The acclaimed filmmaker Nadeem Uddin came to campus on November 5th, 2002, to show his documentary, Bhopal Legacy, and speak about his own experiences in Bhopal. Mr. Uddin was born in Bhopal, and has spent years filming the site of the accident and interviewing the people that it’s affected. Fifty people turned out to see his film, planned for wide release sometime next year, and many of them stayed afterward to watch the videotaped footage of our confrontation with Michael Parker.

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"India and Free Trade: A Closer Look at Bhopal"

On November 6th, 2002, Justice for Bhopal began the process of educating the UM campus by showing two videos about the ongoing catastrophe in Bhopal. The first film was an 18 minute informational video about the tragedy and recent efforts to expose the contamination. The video combined interviews with survivors, scientists and others with stunning visual footage of the contamination. The second film, India and Free Trade: A Closer Look at Bhopal (a documentary by Pavithra Narayanan) focused on “free trade” and on “winners and losers” in a free market economy. As a case in point, it examined the Bhopal gas disaster and its implications for developing economies all over the world. Thirty people turned out for the showing and participated in the discussion afterward about what could be done to win justice for Bhopal.

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Bhopal Survivors Speak at the University of Michigan

In early May, 2004, Rashida Bee and Champa Devi Shukla again spoke at the University of Michigan, to a standing-room only crowd of more than 50 students and supporters. Speaking through an interpreter (longtime Bhopal activist Sathyu Sarangi), Rashida and Champa described the panicked flight of thousands of Bhopal residents, and their own desperate dash for safety. Both survivors spoke about the losses that their own families had endured—Rashida lost five gas-exposed members of her family to cancers, while Champa lost her husband—and discussed their long struggle for justice from the company, as well as the road ahead.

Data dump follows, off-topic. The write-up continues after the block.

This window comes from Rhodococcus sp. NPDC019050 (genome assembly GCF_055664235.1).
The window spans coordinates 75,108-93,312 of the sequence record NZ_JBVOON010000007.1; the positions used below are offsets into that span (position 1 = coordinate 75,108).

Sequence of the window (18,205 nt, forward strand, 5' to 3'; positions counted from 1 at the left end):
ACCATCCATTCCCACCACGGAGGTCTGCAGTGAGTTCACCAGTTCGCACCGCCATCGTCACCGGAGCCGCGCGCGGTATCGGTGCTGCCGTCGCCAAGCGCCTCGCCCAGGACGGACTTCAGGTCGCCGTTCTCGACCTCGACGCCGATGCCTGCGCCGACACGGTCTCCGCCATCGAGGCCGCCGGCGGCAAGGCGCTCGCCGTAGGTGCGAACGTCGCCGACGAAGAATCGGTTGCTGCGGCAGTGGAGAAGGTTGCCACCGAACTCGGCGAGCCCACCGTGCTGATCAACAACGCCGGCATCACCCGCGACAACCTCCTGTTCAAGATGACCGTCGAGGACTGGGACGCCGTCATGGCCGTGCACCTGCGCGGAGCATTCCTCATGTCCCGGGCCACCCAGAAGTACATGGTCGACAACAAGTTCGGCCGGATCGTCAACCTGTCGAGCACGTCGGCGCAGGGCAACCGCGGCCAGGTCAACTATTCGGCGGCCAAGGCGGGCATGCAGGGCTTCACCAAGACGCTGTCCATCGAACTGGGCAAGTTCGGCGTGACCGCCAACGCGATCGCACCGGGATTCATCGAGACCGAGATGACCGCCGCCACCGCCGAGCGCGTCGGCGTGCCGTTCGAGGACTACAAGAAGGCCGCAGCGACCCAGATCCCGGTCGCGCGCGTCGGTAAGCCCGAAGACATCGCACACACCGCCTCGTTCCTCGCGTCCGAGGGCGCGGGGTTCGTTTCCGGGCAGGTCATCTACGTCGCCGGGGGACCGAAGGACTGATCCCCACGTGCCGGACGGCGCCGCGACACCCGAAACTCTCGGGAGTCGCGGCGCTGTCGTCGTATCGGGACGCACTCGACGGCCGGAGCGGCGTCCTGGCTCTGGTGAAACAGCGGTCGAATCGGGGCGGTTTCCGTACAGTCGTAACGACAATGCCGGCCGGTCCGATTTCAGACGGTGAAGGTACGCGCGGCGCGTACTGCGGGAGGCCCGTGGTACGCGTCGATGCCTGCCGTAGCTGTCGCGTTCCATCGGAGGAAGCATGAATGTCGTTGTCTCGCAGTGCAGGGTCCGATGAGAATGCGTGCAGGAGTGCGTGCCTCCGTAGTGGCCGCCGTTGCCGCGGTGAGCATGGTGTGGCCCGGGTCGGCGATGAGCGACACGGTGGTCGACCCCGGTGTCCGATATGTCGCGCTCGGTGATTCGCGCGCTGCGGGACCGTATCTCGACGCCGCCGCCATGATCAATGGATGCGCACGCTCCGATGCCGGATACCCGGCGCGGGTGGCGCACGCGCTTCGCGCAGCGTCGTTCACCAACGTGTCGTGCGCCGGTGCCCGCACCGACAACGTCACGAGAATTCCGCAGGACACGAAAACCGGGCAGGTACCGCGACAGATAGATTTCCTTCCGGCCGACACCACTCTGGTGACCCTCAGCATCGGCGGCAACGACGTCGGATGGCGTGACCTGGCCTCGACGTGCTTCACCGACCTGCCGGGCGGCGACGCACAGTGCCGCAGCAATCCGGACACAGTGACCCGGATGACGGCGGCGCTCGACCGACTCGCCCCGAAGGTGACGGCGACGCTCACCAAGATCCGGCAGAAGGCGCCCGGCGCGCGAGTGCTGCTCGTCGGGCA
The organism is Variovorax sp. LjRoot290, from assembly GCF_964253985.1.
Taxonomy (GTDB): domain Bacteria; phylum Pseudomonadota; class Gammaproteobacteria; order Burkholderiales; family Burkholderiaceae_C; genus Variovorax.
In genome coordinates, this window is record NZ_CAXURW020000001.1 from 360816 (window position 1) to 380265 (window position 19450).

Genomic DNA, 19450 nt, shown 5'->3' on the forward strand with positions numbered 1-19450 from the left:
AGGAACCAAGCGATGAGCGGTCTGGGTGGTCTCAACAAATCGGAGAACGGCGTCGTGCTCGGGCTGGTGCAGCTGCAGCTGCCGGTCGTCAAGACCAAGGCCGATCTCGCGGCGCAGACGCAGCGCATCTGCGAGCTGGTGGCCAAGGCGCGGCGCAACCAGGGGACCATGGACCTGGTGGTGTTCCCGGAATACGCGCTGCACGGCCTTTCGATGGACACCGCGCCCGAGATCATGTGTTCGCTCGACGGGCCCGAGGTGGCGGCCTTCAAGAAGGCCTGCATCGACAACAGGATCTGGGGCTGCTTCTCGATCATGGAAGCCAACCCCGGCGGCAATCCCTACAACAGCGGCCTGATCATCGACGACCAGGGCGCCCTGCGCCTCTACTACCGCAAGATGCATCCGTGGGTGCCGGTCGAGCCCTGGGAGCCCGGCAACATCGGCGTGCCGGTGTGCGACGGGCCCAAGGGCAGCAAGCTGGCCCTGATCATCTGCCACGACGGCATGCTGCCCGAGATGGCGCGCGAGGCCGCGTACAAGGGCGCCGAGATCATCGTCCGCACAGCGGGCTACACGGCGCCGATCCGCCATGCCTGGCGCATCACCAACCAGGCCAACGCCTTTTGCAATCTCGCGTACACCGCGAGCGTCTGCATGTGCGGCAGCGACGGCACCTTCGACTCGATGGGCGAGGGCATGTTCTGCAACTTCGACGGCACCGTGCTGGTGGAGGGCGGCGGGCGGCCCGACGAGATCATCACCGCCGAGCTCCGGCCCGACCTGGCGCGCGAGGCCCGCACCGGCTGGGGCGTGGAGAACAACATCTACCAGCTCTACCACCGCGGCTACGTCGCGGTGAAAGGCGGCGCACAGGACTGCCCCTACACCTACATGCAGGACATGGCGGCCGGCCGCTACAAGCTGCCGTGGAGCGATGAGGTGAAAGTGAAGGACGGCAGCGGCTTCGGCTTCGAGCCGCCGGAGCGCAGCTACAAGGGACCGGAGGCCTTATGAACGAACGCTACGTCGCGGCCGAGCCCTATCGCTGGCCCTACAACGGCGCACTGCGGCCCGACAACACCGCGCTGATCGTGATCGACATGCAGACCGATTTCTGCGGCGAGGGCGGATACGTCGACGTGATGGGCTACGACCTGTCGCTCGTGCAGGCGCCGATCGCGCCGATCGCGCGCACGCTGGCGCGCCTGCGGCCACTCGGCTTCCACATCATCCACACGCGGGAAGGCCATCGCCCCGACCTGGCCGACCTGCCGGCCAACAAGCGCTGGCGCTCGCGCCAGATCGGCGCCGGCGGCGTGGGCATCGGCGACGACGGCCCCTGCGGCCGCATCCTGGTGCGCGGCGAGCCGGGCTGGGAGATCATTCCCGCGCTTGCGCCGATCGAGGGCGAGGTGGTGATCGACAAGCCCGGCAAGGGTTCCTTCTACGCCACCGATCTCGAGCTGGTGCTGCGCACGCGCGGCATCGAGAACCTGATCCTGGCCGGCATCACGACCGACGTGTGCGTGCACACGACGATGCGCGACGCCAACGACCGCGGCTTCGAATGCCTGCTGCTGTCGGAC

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Radio Interview: "Focus on the Issues"

On Nov. 22nd, 2002, Shivani and Rob were rocking the airwaves in an interview with Christian Knudson on “Focus on the Issues” on WCBN 88.3. A Dow representative had been scheduled to debate the two, but (not surprisingly) turned out to be a no-show.

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Radio Interview: Montana

On December 5th, 2002, Shivani, Nadeem Uddin (a filmmaker from Seattle), and Nupur Modi (a Greenpeace activist who was arrested and beaten in Bhopal for attempting to contain the leaking Union Carbide site) followed up our successes with an interview on a radio station in Montana (of all places).

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Radio Interview: "Alternative Press Review"

On April 1st, 2003, Shivani, Ryan, and Becca were all interviewed about the Bhopal tragedy, the dioxin contamination in Midland, and Dow's other bad acts on WCBN 88.3 FM. We discussed the upcoming Dow Conference and the "Run for Your Life!" with Alex Sergay of the "Alternative Press Review".

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Feature in the Daily

On January 9, 2003, the campaign for Justice in Bhopal at the University of Michigan highlighted by a series of articles in The Michigan Daily, all under the headline of "Bhopal's Chemical Winter". The coverage, which was spread across a full page of newsprint, included articles on the tragedy itself, the state of the site today, the University's association with Dow Chemical, and the need for student action. The Daily articles can be found online at:

..........Viewpoint: A Firsthand Account of the Site
..........Viewpoint: University is Tied to Dow and Bhopal Disaster
..........A Sketch of Bhopal's Tortured Legacy
..........Bhopal's Chemical Winter
..........Connecting the Dots: The University and Dow Co.
..........Viewpoint: The Stains of Bhopal

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Halloween: Dow is Death

On October 31st, 2005, students from the Ann Arbor Chapter of AID, EnAct, Environmental Justice, and other student organizations raised awareness about Dow's crimes in Bhopal on a paticularly appropriate day: Halloween. "We feel that Halloween is the perfect time to highlight the unholy alliance that Dow and Death seem to have made," said Deepa Pendse, a member of AID-Ann Arbor. They did so by dressing up as the "Dow Grim Reaper" and haunting the Dow Laboratories, partly funded by Dow Chemical. Body outlines were also sketched in chalk around the building, hundreds of fliers distributed, and giant banners hung from kiosks around campus.

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Bloody Love

On Thursday at noon, in a demonstration of solidarity with the Bhopal survivors’ march to Delhi, eight rowdy members of the Ann Arbor Coalition for Justice in Bhopal stormed the University of Michigan campus. Mounted on a shiny red bicycle-built-for-two, the Dow Grim Reaper and the Personified Indian Government road in circles around the main square in front of the graduate library, pursued by the jeers of a few sign-brandishing hecklers. Armed with an Indian hand drum, I led the group in a caustic variation of the well-known schoolyard refrain: